|Looking And Feeling Good In Spite Of Lupus |
by Irene Lim, President, Lupus Association (Singapore) HGM 2013 / 21st ICG
Year 2000 was a watershed year for me. I was diagnosed with SLE that year. Ironically, I started the year resolving to work harder and to earn more money. Unfortunately, increased workload translated into increased stress. I began to suffer severe migraines almost daily...more
|Candida: The Silent Killer|
Candida: The Silent Killer
by Dr Sundardas
Candida albicans is a yeast that is present in the intestines normally in very low concentrations. As an opportunistic microorganism, candida is able to proliferate only if improper intestinal (and, possibly, systemic conditions) allow its growth. The incidence of candida overgrowth seems to be rising in our society in parallel with the widespread use of antibiotics for treatment of even minor conditions, their hidden ingestion through food sources (especially beef and chicken), and the excessive intake of high-sugar foods.
The "yeast" problem with Candida albicans is one of the new medical concerns of the 1980s that will continue into the next century. It has been described by many prominent physicians, including C. Orian Truss in The Missing Diagnosis, William Crook in The Yeast Connection, and Keith Sehnert in The Candidiasis Syndrome. It is a very common problem, one of the most frequent I see, and is to me a medical adventure, because I learn a great deal while working with people with this problem. Often the therapy for yeast, or candidiasis as it is commonly known, will positively and dramatically change lives. The somewhat complex, multilevel treatment program has been effective in a high percentage of the people I have treated, and I have worked with more than 6000 clients with this problem to date.
Factors common to patients with the yeast syndrome:
• History of antibiotic use: particularly with a history of repeated administration, but can follow a single broad-spectrum course; antibiotics kill not only the disease-causing bacteria, but also the beneficial bacteria in the intestines; candida is no longer limited by high concentrations of normal bacteria flora and is able to proliferate. Use of antibiotics, such as tetracycline for acne or broad-spectrum antibiotics for recurrent infections, such as in the ears, bladder, vagina or throat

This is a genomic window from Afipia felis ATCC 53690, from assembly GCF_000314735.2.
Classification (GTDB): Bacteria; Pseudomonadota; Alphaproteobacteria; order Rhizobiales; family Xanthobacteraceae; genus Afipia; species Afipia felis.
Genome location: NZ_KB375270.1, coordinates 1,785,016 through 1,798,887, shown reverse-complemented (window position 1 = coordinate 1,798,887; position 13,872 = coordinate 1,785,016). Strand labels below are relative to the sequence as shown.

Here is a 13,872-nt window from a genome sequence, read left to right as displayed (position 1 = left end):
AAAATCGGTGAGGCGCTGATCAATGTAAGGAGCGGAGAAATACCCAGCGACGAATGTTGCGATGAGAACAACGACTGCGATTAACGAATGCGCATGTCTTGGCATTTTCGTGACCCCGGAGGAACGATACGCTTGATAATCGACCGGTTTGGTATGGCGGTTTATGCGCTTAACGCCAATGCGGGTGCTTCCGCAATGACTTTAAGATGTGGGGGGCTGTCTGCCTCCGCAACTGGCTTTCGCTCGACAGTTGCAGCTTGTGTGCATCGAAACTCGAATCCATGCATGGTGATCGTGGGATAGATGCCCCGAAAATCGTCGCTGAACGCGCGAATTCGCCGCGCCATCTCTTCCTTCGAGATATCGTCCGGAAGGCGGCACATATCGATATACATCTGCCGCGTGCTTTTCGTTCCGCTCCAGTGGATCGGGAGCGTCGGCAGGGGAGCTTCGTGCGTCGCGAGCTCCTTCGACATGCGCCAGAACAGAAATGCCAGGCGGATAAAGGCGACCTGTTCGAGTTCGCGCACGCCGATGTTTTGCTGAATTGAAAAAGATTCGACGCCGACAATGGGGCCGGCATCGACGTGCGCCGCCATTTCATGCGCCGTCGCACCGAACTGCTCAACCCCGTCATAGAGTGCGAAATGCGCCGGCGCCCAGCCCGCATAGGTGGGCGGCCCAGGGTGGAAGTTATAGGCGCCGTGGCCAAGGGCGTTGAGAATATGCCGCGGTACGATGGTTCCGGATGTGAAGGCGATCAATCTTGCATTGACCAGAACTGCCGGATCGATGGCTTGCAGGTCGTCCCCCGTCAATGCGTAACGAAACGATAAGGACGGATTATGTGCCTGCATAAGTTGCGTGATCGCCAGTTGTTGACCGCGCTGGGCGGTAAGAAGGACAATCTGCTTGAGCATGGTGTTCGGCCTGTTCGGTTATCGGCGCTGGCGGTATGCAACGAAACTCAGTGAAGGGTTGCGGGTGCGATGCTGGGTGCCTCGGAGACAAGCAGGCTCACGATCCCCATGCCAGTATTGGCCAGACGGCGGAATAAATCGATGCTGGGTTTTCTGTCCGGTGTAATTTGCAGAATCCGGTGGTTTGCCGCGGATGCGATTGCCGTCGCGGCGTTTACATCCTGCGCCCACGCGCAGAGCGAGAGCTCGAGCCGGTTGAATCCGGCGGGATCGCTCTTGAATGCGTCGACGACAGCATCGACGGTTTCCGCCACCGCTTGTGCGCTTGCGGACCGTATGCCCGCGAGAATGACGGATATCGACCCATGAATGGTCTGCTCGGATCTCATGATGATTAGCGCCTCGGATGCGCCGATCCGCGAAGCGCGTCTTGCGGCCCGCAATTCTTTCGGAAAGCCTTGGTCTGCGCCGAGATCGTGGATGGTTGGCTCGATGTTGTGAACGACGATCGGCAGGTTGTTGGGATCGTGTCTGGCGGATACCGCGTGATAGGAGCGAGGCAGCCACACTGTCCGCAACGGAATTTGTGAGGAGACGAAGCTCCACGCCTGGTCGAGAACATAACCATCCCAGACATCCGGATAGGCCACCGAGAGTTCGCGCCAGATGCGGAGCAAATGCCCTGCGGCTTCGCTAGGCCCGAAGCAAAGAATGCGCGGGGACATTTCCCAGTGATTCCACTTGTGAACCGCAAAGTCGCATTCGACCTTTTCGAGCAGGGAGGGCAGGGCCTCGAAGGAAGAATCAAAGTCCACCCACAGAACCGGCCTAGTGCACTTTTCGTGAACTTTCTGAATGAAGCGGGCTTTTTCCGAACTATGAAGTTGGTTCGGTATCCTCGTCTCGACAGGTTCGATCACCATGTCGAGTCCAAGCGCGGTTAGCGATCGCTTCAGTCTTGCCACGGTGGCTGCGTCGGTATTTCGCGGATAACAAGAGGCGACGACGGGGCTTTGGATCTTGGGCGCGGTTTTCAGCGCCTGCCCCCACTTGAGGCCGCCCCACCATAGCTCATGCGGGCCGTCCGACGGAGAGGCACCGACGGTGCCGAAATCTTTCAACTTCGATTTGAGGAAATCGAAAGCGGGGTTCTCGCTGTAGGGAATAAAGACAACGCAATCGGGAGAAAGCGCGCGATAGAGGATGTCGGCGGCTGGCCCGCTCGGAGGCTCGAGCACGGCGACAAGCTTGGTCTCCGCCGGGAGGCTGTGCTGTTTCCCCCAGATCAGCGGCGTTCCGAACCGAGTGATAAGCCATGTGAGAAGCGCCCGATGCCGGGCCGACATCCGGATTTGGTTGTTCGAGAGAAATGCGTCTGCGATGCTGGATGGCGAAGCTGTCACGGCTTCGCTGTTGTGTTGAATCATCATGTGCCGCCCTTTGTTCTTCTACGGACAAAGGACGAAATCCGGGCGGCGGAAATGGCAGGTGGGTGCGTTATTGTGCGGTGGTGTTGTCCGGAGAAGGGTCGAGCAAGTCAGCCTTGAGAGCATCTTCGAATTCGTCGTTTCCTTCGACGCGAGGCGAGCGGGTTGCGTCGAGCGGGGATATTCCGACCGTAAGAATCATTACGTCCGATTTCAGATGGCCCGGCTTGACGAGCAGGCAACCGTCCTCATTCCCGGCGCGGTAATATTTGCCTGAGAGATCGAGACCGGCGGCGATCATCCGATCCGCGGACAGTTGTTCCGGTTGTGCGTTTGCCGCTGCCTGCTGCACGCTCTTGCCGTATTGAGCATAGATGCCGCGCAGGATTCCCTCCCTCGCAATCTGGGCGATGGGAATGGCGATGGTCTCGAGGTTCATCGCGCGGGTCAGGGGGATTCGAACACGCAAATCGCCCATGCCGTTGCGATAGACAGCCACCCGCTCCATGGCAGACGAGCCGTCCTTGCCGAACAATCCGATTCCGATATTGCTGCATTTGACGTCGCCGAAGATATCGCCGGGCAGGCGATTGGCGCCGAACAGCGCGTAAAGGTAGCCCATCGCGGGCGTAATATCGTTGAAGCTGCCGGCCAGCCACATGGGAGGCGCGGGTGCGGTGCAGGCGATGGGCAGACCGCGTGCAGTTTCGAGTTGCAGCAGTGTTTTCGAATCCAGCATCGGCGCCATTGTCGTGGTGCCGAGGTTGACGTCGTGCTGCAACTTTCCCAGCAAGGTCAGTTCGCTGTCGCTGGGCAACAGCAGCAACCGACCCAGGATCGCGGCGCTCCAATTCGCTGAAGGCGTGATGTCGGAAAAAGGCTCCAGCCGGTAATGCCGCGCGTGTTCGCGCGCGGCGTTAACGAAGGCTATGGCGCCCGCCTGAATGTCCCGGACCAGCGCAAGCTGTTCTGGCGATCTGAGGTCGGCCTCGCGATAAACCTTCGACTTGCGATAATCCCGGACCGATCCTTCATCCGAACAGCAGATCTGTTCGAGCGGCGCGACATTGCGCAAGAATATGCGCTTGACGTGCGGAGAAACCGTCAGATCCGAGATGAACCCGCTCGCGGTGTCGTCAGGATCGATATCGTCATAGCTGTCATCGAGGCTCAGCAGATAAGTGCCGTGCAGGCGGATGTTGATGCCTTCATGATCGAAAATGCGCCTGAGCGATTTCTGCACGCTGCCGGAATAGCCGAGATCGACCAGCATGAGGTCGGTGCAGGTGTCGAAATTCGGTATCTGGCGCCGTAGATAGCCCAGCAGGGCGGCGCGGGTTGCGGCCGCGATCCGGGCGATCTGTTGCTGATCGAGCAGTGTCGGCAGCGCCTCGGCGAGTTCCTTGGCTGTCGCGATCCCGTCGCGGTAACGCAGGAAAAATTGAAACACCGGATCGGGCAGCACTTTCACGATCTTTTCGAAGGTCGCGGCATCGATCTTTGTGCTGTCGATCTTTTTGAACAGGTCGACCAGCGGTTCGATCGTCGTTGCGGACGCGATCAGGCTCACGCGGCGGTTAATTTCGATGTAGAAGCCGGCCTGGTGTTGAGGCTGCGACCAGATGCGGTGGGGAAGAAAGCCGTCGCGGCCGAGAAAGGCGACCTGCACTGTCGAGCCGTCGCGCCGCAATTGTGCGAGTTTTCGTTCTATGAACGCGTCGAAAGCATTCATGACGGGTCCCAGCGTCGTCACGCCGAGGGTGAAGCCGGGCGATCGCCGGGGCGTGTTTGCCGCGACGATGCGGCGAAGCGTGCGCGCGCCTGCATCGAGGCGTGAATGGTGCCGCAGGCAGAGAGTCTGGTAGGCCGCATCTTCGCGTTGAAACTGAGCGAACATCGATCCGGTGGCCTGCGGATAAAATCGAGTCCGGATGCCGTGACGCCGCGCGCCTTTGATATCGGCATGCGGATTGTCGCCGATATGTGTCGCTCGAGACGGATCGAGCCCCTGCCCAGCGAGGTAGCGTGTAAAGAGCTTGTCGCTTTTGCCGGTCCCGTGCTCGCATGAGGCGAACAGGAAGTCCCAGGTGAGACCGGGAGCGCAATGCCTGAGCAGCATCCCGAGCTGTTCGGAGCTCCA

• Birth control pill and other steroid use in women
• History of high sugar intake: sugar directly feeds the candida organisms and promotes their growth
• History of high ingestion of foods from yeast (breads), fermented foods, and food upon which yeasts/molds can grow (e.g. mushrooms); it is suggested that these foods may help the growth of yeast cells
• Lowered immune system or poorly nourished patient; these patients will not be as effective in blocking the growth of candida if the conditions develop for its increase; the same factors that can cause candida to proliferate (e.g. high simple sugar intake) are the same factors that will decrease the patient's immune system
• Exposure to mercury either as amalgam in the teeth or from fish
• Premenstrual symptoms
• Recurrent vaginal yeast infections in women or prostate problems in men
• Sensitivity to molds, dampness, and smells
• Mental symptoms such as depression, mood swings, or confusion
• Chronic fatigue, indigestion, or food reactions
• Recurrent skin fungus infections, such as ringworm, athlete’s foot, "jock itch," or nail problems
The yeast syndrome is a controversial topic. Most traditional doctors do not want to hear about this condition and call it a "fad" disease, but those who will explore the possibility and look for it in their patients will be hard-pressed not to accept this problem as "real." One of the reasons, I believe, for medicine not really accepting the "yeast syndrome" is because the problem arises predominantly as a side effect from the use of commonly prescribed drugs—antibiotics, birth control pills, and corticosteroids.
This yeast syndrome is much more common in women than in men and seems to affect the hormonal balance, initially causing mild premenstrual symptoms of irritability, depression, fatigue, and swelling, and leading to actually abnormal and/or painful menstrual periods. I would estimate that a significant number of women with PMS have a problem with Candida albicans, and probably more than half the women with candidiasis have some uncomfortable premenstrual symptoms.
The problem originates when a common yeast, Candida albicans, begins to overgrow in the intestinal or genito-urinary tract. It may be contracted initially through sexual contact. When other normal body microflora are killed off by antibiotics, the yeasts will then proliferate and coexist with the useful germs. What is frightening to me is that nearly all major illness from cancer to diabetes seem to be preceeded by an yeast overgrowth.
DO YOU HAVE AN YEAST OVERGROWTH?
Diabetes Skin Conditions Addictions Autism
Heart Disease PMS Obesity Allergies
Cancer Infertility Infections Mood Swings
All of the above seem to be related to yeast overgrowth